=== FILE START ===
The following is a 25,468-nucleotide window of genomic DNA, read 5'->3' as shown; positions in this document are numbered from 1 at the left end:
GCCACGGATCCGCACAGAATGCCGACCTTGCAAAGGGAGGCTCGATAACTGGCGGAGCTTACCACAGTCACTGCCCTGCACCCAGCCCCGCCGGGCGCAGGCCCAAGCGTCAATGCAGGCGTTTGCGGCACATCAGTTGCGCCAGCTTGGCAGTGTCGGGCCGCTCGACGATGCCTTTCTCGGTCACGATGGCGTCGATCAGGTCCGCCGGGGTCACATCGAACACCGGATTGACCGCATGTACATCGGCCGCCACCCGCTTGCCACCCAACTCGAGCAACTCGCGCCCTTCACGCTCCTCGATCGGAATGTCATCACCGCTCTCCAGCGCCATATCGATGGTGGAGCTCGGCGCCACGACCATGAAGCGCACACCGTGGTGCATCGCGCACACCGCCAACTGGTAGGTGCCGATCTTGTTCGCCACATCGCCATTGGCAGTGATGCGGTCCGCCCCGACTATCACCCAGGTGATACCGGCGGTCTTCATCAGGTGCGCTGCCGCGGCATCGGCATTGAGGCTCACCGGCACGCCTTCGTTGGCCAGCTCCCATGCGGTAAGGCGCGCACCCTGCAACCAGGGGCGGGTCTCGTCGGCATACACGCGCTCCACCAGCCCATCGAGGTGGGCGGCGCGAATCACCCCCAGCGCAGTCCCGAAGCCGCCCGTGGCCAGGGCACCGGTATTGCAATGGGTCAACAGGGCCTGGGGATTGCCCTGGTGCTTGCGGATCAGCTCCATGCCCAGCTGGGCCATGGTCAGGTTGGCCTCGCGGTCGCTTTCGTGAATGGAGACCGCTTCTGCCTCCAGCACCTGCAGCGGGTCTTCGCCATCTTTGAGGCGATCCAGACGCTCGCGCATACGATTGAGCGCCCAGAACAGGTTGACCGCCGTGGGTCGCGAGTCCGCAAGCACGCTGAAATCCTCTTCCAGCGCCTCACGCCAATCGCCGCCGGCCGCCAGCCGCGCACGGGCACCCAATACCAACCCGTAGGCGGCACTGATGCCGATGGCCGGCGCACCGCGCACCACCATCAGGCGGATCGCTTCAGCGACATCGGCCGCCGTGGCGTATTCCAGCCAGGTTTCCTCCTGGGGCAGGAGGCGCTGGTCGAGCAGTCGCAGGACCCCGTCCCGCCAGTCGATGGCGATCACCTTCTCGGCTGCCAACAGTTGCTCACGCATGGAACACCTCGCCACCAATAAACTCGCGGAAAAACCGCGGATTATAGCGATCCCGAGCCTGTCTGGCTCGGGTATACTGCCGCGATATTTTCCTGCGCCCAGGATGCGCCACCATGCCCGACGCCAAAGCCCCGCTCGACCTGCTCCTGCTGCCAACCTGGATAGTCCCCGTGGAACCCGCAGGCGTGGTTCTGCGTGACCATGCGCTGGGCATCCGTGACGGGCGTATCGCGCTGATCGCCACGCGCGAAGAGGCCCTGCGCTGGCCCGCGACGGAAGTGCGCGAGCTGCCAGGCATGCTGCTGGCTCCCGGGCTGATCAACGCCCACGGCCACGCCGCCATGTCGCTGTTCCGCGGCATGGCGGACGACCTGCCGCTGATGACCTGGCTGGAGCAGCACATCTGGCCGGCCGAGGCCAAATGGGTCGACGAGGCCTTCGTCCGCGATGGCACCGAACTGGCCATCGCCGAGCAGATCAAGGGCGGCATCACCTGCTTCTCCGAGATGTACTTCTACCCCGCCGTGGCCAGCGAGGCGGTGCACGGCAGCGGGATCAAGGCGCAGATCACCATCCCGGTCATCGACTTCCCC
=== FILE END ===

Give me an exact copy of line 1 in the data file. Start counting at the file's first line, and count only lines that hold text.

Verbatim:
The following is a 25,468-nucleotide window of genomic DNA, read 5'->3' as shown; positions in this document are numbered from 1 at the left end: